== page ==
Cubs make history as All-Star rosters are named

CHICAGO — The Cubs made All-Star history by becoming just the second team ever to have its entire infield start an All-Star Game.

Anthony Rizzo (first base), Ben Zobrist (second base), Addison Russell (shortstop) and Kris Bryant (third base) were elected to start next Tuesday’s game in San Diego for the National League, becoming just the second foursome to accomplish that feat and first since the 1963 St. Louis Cardinals.

“Organizationally it speaks to what’s been done here the last several years,” Cubs manager Joe Maddon said. “I take zero credit for that. It’s great scouting and development on the part of the Cubs.”

It’s a proud day for the Cubs as seven players get All-Star call

San Diego will look a bit like Wrigley Field West when five Cubs take the field to start the All-Star Game, a sign that this Chicago group has arrived.

Maddon vowed to be watching the game as the four infielders will be joined in San Diego by outfielder Dexter Fowler, provided he’s healthy enough as he’s on the disabled list with a hamstring injury. Also going from the Cubs are pitchers Jake Arrieta and Jon Lester. Lester was picked by NL manager Terry Collins, while Arrieta was chosen by his peers and is a candidate to start the game.

“I’ve been through a lot,” Arrieta, a first-time All-Star said. “A lot of hard work started to pay off and my career has started to move in a positive direction over the past couple years. It’s a by-product of the hard work.”

While Rizzo was the overall votes leader in the NL, it is Bryant who leads the National League with 25 home runs, while Russell has 11 after hitting three over his past two games.

“It’s an honor and to have a lot of my teammates there with me will make it even more fun,” Bryant said. “Just having your teammates and friends there will make it more special. The nerves probably won’t be there as much as last year. You just look around and it’s a normal game.”

Zobrist had the narrowest margin of selection among the Cubs players, garnering only 88 more voters than runner-up Daniel Murphy of the Nationals, who still made the All-Star roster.

The Cubs shot out to the best record in baseball, going 25-6 before their pace slowed recently. Many years it has been a struggle to find one All-Star-worthy player for the much maligned organization, but since team president Theo Epstein came aboard in 2011 the Cubs have rebuilt their farm system and are reaping the rewards. On Monday they were the first team this season to start nine players 26 years or younger.

“The start to the season is the reason fans have noticed [us] but I think the assembly of players we have in here is an All-Star-caliber assembly,” said Zobrist, now a two-time All-Star.

While the Cubs dominate the NL roster, the Boston Red Sox placed an AL-best six players on the team, the most they have sent to an All-Star Game since also sending six to the 2011 game.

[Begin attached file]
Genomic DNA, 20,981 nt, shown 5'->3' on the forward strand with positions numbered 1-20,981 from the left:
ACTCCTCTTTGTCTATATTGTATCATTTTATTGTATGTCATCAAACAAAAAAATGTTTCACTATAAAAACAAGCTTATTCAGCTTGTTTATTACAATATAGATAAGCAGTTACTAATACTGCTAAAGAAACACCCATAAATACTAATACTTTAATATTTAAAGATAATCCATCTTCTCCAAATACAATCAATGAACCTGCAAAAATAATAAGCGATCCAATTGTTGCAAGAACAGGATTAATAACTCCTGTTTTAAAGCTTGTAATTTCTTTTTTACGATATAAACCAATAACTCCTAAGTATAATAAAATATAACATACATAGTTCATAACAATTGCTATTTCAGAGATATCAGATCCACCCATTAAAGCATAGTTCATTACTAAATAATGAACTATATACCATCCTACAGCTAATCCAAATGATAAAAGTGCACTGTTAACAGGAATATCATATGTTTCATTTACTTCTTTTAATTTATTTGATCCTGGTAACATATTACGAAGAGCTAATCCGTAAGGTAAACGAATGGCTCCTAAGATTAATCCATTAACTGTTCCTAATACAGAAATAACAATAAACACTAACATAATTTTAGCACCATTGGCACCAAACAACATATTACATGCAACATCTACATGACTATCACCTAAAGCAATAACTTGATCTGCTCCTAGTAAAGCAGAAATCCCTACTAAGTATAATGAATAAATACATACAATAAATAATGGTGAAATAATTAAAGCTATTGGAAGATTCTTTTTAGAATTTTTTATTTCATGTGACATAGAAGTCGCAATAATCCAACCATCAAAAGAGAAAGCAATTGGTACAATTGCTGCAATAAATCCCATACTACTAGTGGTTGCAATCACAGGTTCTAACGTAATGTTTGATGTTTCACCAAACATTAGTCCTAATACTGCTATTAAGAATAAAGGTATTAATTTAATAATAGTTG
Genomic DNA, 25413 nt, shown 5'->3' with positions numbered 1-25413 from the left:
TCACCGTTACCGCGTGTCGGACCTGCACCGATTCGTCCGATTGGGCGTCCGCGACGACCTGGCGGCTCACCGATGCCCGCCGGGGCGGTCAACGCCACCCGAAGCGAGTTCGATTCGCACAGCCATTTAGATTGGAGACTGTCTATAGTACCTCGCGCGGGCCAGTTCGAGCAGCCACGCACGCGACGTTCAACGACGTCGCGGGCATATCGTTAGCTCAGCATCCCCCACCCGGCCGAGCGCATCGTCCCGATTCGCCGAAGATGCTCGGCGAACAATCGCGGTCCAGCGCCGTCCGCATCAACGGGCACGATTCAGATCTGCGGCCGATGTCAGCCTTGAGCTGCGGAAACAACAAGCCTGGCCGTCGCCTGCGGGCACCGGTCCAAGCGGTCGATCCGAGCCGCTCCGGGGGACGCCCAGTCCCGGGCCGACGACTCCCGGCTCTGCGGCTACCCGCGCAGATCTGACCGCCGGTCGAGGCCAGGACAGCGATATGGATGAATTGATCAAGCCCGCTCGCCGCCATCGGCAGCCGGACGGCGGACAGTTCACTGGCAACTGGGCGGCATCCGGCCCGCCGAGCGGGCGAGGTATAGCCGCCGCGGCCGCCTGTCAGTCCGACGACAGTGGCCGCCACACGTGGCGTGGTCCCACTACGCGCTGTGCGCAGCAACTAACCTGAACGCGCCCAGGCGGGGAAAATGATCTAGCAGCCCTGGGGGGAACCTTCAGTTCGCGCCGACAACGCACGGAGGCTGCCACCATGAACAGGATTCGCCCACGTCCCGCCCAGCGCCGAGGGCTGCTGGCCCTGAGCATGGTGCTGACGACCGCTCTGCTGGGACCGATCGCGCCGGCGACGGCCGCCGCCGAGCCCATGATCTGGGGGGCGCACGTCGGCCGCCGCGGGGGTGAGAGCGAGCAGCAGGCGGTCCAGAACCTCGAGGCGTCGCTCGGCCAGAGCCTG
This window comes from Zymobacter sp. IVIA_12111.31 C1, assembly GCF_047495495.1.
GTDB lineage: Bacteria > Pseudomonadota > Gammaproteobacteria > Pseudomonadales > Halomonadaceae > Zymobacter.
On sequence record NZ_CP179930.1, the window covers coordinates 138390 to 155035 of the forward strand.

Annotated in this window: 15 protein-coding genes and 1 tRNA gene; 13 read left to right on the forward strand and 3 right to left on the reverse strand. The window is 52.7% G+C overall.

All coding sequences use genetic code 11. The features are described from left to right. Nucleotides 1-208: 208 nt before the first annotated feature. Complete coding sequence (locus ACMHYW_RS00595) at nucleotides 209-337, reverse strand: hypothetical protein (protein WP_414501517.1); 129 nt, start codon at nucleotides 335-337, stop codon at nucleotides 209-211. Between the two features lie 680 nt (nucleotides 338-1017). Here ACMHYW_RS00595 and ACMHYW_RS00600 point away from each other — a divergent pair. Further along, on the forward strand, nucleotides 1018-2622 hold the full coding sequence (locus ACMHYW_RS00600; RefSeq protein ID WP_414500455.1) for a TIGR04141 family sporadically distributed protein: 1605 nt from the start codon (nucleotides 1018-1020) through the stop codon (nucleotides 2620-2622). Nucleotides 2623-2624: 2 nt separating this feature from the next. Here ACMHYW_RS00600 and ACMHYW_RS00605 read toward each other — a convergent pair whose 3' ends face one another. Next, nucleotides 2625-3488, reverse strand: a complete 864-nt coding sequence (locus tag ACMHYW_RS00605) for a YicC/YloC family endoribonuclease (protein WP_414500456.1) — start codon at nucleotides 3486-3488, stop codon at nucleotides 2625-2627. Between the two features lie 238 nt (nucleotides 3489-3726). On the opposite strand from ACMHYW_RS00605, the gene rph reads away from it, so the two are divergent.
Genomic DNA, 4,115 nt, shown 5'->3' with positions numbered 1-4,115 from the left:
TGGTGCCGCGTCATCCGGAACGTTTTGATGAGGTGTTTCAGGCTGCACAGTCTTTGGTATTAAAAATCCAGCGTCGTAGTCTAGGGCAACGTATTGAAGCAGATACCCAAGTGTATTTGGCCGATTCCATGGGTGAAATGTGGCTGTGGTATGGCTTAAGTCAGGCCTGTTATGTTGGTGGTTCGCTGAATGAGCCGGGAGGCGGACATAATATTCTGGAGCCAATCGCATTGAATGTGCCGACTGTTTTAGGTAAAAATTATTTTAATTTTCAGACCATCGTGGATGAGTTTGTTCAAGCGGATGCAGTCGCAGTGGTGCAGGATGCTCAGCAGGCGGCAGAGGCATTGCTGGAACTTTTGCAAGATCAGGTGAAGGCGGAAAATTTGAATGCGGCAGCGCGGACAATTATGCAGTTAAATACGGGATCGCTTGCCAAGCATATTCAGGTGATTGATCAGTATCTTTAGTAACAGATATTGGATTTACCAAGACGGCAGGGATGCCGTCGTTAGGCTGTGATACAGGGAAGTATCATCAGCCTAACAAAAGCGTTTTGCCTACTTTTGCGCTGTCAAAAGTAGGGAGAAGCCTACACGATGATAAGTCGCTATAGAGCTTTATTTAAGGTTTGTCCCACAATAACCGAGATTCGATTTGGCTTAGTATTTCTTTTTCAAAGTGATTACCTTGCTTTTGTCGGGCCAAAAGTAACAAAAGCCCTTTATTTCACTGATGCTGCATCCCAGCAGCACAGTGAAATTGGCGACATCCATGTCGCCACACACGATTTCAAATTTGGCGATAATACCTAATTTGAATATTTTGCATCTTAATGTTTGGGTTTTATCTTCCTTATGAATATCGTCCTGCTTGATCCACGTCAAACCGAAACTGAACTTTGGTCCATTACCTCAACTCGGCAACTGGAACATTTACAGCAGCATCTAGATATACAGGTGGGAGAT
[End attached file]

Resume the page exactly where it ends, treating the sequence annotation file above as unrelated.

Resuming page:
Boston’s delegation represents a cross-section of young and old, perennial All-Stars and surprising selections.

Shortstop Xander Bogaerts and outfielders Jackie Bradley Jr. and Mookie Betts — all of whom were voted by fans to start in their first All-Star appearances — are among the best young players in the game. David Ortiz, the 40-year-old designated hitter who leads the majors in OPS and plans to retire at season’s end, also will start in his 10th All-Star Game.

Pitching has been the Red Sox’s biggest deficiency, yet knuckleballer Steven Wright (2.42 ERA in 16 starts) was selected by AL manager Ned Yost and closer Craig Kimbrel (2.53 ERA, 17 saves) was chosen in player balloting. Wright is an unlikely All-Star, having secured a spot in the starting rotation only after lefty Eduardo Rodriguez injured his knee in spring training. Kimbrel has been an All-Star in five of his six full big league seasons.

Kansas City Royals had four players selected to the team, led by catcher Salvador Perez, who was the AL’s top vote-getter. He will be joined by teammates Eric Hosmer (first base) and relievers Wade Davis and Kelvin Herrera.

While the NL infield is making history by being all from one team, the AL infield (and catcher Perez) is making its own mark in the All-Star Game record book.

The AL’s infield of Hosmer, Jose Altuve (Astros, 2B), Manny Machado (Orioles, 3B) and Bogaerts, and Perez at catcher, marks the first time a team has ever had its starting infield and catcher be 26 years old or younger.

The Red Sox could tie the Cubs with seven total All-Stars if second baseman Dustin Pedroia wins the AL’s final man vote. Pedroia will be up against Detroit’s Ian Kinsler, Tampa Bay’s Evan Longoria, Toronto’s Michael Saunders and Houston’s George Springer for the final spot as voted upon by fans.

The National League’s final five is a battle between San Francisco’s Brandon Belt, Milwaukee’s Ryan Braun, Arizona’s Jake Lamb, Pittsburgh’s Starling Marte and Colorado’s Trevor Story.

If Belt wins the fan vote he’d be the fourth member of the Giants to make the All-Star team. Despite entering Tuesday night with a major league-best 53 wins, San Francisco has just three All-Star selections in catcher Buster Posey and pitchers Madison Bumgarner and Johnny Cueto.

In an interesting quirk of the rosters, the NL team features nine starting pitchers among its total of 14, while the AL squad has just five starters among its complement of pitchers.

Information from ESPN’s Jesse Rogers and Scott Lauber contributed to this report.

comments powered by Disqus